• Memories
    • 256 KB single bank Flash, proprietary code readout protection
    • 64 KB of SRAM including 16 KB with hardware parity check
    • Quad SPI memory interface
  • Rich analog peripherals (independent supply)
    • 1× 12-bit ADC 5 Msps, up to 16-bit with hardware oversampling, 200 μA/Msps
    • 2x 12-bit DAC, low-power sample and hold
    • 1x operational amplifier with built-in PGA
    • 2x ultra-low-power comparators
  • AES: 128/256-bit key encryption hardware accelerator
  • 17x communication interfaces
    • USB 2.0 full-speed crystal less solution with LPM and BCD
    • 1x SAI (serial audio interface)
    • 3x I2C FM+(1 Mbit/s), SMBus/PMBus
    • 4x USARTs (ISO 7816, LIN, IrDA, modem)
    • 1x LPUART (Stop2 wake-up)
    • 3x SPIs (4x SPIs with the Quad SPI)
    • CAN (2.0B Active) and SDMMC interface
    • SWPMI single wire protocol master I/F
    • IRTIM (Infrared interface)
  • 14-channel DMA controller
  • True random number generator
  • CRC calculation unit, 96-bit unique ID

Costs

If you look on eBay for the price of a Bluepill, its just a tidge over $2. Last I checked, $2.13. Take a look at the 10k quantity for STM32F103C8's btw. Its at that price(!!!). So a Bluepill has: 
1) a pcb
2) STM32F103C8
3) 8Mhz xtal
4) 32khz xtal
5) 5v - 3v reg
6) 2 LEDs
7) reset button
8) USB header

All for the 10k unit quantity of 2) above...

Anyway, the donor CPU an STM32L443CCT6 is about $2.61 in 10,000 unit qty. For me buying 5 or so was about $5 to $6 each so really a Bluepill+ costs about 8$ after surgery. Even at $8 this board is pretty good for what you get.

The donor

A $2 bluepill board was sacrificed to be a donor for Bluepill+ updating. Basically, since the parts are pin compatible you need only use a cheap hot air station (these are sub $100 on eBay) and some tweezers. Get a helper to spread the hot air and gently tweeze the package away from the board as the solder liquefies. I had also tin foiled the rest of the board to avoid stray heat. Once off the board, the donor IC is placed on the footprint (carefully!) and then using an iron, tack down the legs to the liberated pads. The residual solder is enough to make good contact I found even after cleaning the pads up a little bit post removal.

Porting Ada

So, we have a new CPU. Lets get Ada going on it! We will need some low level code changes to get the board initialized to be useful. Things like the PLL has to get locked to the right clock, other L series SoC IP needs to enabled etc. Fortunately, there are ample examples in Ada_Drivers_Library on how other F4 and F7 series cores are handled. The STM32L series is modern relative to the F1 and F4 and shares some commonality with the F7. So we look closely at the F7 when in doubt about init seqs. One easy thing to get going is to grab the SVD files from ST for the L443. These are right on the SoCs ST webpage.  Once you have them, you can run svd2ada to generate the headers, one set for Ada_Drivers_Library and one for the embedded runtimes. I know that this method has be modernized but I have not yet moved over to bb_runtimes at this time. I also wrote a tool in Ruby that sucks in the SVD fie and generates a gdb script. That script is personalized for your SoC, it generates reg dump log files of the entire SoC and saves them to disk. Subsequently, another tool pulls in the svd and the logs and generates a human readable hierarchy dump of each reg. This is documented on the www.hrrzi.com blog. So once the svd files are generated porting begins for the various IP blocks in the design The key ones to port are GPIO, SPI, I2C, TImers, ADC, DMA. This work took some time but I leveraged my work for Make with Ada (an STM32L432). At this point there is parity between my Bluepill port and the Bluepill+ port. All the code with examples is in my STM32 tree:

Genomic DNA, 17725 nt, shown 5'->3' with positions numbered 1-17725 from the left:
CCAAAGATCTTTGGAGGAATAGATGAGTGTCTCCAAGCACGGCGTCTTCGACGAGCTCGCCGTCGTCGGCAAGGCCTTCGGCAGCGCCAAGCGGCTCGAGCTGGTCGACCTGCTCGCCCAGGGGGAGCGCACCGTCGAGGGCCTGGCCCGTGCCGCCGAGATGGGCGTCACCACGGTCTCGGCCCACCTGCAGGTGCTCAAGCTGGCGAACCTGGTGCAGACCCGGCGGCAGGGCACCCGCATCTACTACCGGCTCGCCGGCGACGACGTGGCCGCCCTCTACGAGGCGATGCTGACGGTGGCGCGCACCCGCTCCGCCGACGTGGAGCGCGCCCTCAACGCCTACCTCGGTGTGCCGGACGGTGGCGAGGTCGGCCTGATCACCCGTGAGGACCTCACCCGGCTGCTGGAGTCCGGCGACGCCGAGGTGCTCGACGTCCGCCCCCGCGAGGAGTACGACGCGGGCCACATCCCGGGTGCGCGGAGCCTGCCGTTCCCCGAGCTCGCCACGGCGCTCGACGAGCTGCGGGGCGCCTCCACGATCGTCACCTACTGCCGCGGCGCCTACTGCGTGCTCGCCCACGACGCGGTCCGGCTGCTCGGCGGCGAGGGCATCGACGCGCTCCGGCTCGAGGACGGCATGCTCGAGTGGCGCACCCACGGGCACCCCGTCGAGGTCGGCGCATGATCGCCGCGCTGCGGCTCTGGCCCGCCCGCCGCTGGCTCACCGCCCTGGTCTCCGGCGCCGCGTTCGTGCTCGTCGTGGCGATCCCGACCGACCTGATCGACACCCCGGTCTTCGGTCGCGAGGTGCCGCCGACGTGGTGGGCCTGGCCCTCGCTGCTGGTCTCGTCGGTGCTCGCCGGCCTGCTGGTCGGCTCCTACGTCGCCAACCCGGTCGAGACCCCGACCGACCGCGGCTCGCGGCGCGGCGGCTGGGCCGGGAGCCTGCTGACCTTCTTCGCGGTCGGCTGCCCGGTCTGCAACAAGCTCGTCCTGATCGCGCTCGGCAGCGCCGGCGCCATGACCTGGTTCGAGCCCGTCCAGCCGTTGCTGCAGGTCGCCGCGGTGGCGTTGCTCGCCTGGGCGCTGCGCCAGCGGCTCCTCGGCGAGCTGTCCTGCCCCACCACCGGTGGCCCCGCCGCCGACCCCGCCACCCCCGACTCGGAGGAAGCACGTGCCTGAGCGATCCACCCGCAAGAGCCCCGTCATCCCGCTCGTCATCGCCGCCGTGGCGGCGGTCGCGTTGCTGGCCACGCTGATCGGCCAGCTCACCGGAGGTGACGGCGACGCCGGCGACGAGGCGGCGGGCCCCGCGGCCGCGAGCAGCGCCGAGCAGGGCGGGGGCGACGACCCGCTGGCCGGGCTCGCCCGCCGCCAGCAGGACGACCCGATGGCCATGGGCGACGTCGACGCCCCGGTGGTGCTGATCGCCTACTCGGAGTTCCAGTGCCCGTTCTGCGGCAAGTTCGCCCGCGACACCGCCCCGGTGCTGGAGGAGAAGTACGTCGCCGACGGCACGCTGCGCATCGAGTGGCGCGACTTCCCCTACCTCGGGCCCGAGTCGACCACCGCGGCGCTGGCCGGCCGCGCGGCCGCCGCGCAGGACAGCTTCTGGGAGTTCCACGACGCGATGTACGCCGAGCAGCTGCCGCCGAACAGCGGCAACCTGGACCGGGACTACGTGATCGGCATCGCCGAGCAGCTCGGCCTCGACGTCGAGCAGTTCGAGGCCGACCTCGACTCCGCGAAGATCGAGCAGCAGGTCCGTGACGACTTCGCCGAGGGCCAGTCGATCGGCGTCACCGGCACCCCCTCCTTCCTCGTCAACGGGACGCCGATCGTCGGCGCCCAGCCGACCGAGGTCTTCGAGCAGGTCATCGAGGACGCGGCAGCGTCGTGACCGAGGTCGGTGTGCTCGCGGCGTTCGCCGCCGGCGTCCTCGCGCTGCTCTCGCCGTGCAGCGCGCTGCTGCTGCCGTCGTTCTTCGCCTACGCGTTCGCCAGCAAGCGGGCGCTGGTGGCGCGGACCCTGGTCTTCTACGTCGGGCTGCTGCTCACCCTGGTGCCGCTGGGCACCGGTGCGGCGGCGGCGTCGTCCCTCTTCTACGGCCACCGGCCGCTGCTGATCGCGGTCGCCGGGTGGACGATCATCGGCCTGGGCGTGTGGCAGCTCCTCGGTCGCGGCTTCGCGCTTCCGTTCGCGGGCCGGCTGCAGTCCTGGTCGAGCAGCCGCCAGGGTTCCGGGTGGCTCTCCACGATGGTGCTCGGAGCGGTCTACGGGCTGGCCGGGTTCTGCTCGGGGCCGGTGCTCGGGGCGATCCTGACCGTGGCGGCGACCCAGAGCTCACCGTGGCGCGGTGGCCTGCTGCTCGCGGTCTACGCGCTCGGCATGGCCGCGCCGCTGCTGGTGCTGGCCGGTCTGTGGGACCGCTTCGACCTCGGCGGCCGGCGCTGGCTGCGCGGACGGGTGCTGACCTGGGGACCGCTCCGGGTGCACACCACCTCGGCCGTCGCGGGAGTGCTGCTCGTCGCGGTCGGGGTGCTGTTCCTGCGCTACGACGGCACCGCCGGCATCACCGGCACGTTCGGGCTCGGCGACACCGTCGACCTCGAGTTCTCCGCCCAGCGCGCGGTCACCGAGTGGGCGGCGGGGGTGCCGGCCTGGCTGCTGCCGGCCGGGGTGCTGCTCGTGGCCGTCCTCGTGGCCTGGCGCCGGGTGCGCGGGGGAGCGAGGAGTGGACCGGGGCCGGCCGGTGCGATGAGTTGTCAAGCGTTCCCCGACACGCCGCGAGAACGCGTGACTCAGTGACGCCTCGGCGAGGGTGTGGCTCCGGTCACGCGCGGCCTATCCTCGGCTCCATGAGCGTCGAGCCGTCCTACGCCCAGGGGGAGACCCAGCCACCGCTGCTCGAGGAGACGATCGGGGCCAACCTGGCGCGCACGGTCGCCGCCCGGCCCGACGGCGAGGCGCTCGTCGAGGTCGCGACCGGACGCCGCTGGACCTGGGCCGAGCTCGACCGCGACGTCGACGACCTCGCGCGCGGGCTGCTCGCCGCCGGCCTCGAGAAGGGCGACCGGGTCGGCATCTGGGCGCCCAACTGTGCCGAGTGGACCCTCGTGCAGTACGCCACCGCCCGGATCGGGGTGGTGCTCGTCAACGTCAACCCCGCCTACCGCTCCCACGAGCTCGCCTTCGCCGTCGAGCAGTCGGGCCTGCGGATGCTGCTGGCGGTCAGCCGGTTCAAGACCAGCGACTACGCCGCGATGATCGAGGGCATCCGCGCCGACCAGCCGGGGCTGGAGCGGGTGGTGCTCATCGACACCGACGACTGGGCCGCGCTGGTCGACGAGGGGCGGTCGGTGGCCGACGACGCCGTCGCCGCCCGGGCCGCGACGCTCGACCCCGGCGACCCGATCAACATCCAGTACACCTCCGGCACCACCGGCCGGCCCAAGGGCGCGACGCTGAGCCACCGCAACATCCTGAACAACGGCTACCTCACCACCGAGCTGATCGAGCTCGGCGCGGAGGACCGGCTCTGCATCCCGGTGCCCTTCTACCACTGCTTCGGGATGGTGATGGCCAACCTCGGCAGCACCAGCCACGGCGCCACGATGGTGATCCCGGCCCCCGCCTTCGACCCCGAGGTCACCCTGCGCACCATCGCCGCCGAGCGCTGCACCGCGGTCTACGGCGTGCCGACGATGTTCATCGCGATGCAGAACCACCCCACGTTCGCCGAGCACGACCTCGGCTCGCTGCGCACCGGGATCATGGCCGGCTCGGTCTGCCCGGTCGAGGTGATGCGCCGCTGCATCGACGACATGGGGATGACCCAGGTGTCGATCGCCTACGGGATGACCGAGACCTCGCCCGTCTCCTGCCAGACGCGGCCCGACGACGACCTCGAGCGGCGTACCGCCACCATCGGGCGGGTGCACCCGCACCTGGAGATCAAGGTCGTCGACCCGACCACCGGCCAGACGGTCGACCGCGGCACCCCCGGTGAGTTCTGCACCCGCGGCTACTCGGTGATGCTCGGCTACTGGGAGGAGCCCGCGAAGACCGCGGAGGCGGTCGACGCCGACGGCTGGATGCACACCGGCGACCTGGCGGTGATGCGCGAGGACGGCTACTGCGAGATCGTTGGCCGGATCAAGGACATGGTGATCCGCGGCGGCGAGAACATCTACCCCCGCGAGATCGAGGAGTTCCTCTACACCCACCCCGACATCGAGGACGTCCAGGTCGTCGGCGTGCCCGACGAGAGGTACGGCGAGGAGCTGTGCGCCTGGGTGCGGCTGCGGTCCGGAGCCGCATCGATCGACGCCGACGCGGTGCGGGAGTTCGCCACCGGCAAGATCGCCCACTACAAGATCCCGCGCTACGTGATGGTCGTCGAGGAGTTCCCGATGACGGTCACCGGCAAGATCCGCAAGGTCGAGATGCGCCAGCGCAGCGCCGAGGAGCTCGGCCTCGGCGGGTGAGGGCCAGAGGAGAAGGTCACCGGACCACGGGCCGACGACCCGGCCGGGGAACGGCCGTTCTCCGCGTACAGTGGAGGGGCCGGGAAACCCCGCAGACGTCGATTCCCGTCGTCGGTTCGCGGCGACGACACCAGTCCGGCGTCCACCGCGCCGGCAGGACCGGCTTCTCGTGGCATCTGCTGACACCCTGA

with libraries:


and


Also the Ruby SVD reader is here:

https://github.com/morbos/ruby

One technique I found helpful in my Ada port was that ST via its CubeMX and free SW dev tools has lots of examples. If you get stuck with some IP thats not working in Ada. Build a CubeMX example that initializes or uses the IP you need to port. Once thats up and running on your board, use the Ruby scripts I mentioned to dump the ST example codes reg settings. First you can use that as a reference, and later use logs2dump and diff your port to the example code. Where there are diffs might expain why your port is not working.


Openocd

Openocd 0.10.0 needed some minor mods to get attached to the bluepill+ Basically, the flash code needed to be told about the STM32L443's flash size based on the unknown part number. Also the target script needed some changes. I will add more to this entry later about this.



Monday, January 1, 2018